S&N has also sold 168 Chef & Brewers to Labatt's, the Canadian brewer that has built up a 358- strong estate since moving into the British market three years ago.
The total value of both deals is pounds 108m. Industry analysts estimate that Mr Cannon's newly formed Magic Pub Company paid about pounds 80m for its pubs.
'I was going to retire, but I became totally bored. My wife Sally thinks I'm mad,' said Mr Cannon, who last year took a pounds 26m profit from his shares in Devenish, sold to Greenalls for pounds 214m.
His partners include Philip Snook, managing director and holder of the same post at Devenish, and Tom Gill, finance director.
Magic Pub is 55 per cent-owned by Mr Cannon, 10 per cent by management and 35 per cent by the venture capital group CINVen, which has underwritten pounds 23m of the company's pounds 100m of financing.
S&N bought 1,654 Chef & Brewer pubs from Grand Metropolitan for pounds 736m last September. The legislative Beer Orders have forced it to sell half of them. S&N said interested parties were looking at the remaining 270 pubs that have to be sold.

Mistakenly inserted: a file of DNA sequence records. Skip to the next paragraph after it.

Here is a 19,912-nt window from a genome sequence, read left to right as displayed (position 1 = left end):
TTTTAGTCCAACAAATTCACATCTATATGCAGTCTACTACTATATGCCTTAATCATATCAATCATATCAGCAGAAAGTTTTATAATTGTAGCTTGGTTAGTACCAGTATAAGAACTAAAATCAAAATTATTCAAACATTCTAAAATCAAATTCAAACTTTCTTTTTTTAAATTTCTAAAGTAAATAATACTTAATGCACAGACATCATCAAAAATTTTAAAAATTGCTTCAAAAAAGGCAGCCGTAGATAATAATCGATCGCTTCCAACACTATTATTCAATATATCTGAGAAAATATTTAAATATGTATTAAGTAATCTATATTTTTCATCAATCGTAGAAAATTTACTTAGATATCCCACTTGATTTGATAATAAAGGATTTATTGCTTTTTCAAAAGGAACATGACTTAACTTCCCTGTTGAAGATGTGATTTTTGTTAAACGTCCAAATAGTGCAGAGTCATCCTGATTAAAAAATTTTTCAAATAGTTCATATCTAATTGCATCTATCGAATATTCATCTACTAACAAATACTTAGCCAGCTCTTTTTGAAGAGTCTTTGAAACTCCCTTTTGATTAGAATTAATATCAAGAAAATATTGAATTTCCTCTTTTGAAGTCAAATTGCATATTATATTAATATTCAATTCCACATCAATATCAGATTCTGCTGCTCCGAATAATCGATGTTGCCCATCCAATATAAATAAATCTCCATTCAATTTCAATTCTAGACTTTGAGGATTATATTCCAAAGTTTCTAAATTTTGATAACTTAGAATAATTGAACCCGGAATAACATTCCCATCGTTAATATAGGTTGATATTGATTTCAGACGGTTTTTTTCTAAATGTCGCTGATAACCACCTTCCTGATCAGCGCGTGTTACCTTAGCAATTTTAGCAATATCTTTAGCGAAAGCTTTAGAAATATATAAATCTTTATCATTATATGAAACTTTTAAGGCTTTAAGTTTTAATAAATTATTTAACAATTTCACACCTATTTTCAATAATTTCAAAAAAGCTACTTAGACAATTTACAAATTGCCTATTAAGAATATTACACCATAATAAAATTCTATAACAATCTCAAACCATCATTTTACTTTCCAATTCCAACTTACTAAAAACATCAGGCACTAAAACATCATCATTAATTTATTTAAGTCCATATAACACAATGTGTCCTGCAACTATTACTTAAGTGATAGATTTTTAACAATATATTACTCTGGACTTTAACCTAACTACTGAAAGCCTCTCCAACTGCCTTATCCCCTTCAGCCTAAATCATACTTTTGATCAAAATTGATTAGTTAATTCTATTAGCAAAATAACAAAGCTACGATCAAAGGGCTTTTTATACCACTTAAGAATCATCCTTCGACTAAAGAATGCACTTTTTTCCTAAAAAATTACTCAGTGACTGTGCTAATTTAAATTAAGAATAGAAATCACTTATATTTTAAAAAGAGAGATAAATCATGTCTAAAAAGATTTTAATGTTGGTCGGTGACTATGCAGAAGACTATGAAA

Magic Pub will spend pounds 15m over three years on refurbishment. Mr Gill said development costs had been factored into the deal.
'This is not a typical managment buy-in. There is no obligation to float,' he said. 'We don't have to sweat in the first few years to reduce debts. We will be cash-generative from day one.'
Mr Cannon said: 'The pubs have been tossed around like a cork in a wild sea and have underperformed for quite a while.
'Food sales in the pubs are 50 per cent below the national average at 8 per cent of turnover. This is an area we will attack.'
All the pubs being sold by S&N are free of tie and are mainly in London, the Midlands and the North-west. Magic Pub is negotiating beer supply agreements with big and regional brewers.
Labatt's pub estate is split into two companies - Maritime Taverns with 133 in the South and Maple Leaf Inns with 160, mainly in the Midlands and North-west.
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